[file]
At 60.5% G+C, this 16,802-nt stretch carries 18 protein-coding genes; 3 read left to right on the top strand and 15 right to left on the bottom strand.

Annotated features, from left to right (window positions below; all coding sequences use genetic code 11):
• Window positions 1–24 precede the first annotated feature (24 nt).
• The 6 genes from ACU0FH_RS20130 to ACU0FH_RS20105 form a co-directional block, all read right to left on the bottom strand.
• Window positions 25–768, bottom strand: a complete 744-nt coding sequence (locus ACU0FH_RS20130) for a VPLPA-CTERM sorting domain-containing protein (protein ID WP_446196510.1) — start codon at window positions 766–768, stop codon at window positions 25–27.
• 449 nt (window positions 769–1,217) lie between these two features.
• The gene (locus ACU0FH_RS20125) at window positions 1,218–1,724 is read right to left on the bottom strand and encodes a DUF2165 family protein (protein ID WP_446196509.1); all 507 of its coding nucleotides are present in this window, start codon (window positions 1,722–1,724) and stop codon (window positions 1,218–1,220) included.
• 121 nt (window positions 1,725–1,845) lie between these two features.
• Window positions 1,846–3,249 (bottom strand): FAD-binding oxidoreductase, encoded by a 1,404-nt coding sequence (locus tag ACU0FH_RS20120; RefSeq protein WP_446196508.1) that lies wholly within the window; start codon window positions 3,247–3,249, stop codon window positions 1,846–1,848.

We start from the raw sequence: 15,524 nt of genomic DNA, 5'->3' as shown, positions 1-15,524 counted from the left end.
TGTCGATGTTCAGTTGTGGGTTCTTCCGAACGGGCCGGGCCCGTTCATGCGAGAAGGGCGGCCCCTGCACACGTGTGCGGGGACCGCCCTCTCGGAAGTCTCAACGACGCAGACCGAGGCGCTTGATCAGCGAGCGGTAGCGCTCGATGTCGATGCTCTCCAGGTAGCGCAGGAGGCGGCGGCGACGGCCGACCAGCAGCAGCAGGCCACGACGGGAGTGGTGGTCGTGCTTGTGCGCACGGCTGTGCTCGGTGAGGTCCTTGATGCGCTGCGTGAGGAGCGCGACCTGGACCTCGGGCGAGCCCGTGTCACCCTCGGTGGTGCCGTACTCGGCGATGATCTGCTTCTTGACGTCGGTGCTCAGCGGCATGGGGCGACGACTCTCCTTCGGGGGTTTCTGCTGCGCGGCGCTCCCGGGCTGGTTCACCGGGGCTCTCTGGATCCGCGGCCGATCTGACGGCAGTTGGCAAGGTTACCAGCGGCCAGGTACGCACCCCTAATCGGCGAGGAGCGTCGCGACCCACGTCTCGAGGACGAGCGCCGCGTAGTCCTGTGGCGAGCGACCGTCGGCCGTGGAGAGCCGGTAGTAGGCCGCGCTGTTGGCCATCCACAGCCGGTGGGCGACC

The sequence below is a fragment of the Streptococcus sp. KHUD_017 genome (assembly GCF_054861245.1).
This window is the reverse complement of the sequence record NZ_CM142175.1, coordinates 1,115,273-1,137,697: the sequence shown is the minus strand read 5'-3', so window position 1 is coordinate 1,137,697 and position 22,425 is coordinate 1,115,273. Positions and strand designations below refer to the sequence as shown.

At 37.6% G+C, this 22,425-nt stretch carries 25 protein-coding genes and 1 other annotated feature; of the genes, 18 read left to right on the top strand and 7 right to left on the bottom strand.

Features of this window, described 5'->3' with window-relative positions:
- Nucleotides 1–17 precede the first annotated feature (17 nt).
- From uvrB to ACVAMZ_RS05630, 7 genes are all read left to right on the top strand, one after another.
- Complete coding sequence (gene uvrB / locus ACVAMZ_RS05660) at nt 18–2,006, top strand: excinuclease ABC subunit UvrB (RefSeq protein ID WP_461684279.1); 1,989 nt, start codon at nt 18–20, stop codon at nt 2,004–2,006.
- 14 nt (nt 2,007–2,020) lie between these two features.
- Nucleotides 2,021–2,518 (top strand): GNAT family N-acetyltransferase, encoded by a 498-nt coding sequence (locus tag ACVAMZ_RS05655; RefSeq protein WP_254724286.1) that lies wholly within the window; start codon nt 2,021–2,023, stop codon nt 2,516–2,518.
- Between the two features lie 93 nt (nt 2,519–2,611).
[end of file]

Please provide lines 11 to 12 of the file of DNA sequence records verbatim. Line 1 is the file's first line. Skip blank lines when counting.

TGTCGATGTTCAGTTGTGGGTTCTTCCGAACGGGCCGGGCCCGTTCATGCGAGAAGGGCGGCCCCTGCACACGTGTGCGGGGACCGCCCTCTCGGAAGTCTCAACGACGCAGACCGAGGCGCTTGATCAGCGAGCGGTAGCGCTCGATGTCGATGCTCTCCAGGTAGCGCAGGAGGCGGCGGCGACGGCCGACCAGCAGCAGCAGGCCACGACGGGAGTGGTGGTCGTGCTTGTGCGCACGGCTGTGCTCGGTGAGGTCCTTGATGCGCTGCGTGAGGAGCGCGACCTGGACCTCGGGCGAGCCCGTGTCACCCTCGGTGGTGCCGTACTCGGCGATGATCTGCTTCTTGACGTCGGTGCTCAGCGGCATGGGGCGACGACTCTCCTTCGGGGGTTTCTGCTGCGCGGCGCTCCCGGGCTGGTTCACCGGGGCTCTCTGGATCCGCGGCCGATCTGACGGCAGTTGGCAAGGTTACCAGCGGCCAGGTACGCACCCCTAATCGGCGAGGAGCGTCGCGACCCACGTCTCGAGGACGAGCGCCGCGTAGTCCTGTGGCGAGCGACCGTCGGCCGTGGAGAGCCGGTAGTAGGCCGCGCTGTTGGCCATCCACAGCCGGTGGGCGACC

The sequence below is a fragment of the Streptococcus sp. KHUD_017 genome (assembly GCF_054861245.1).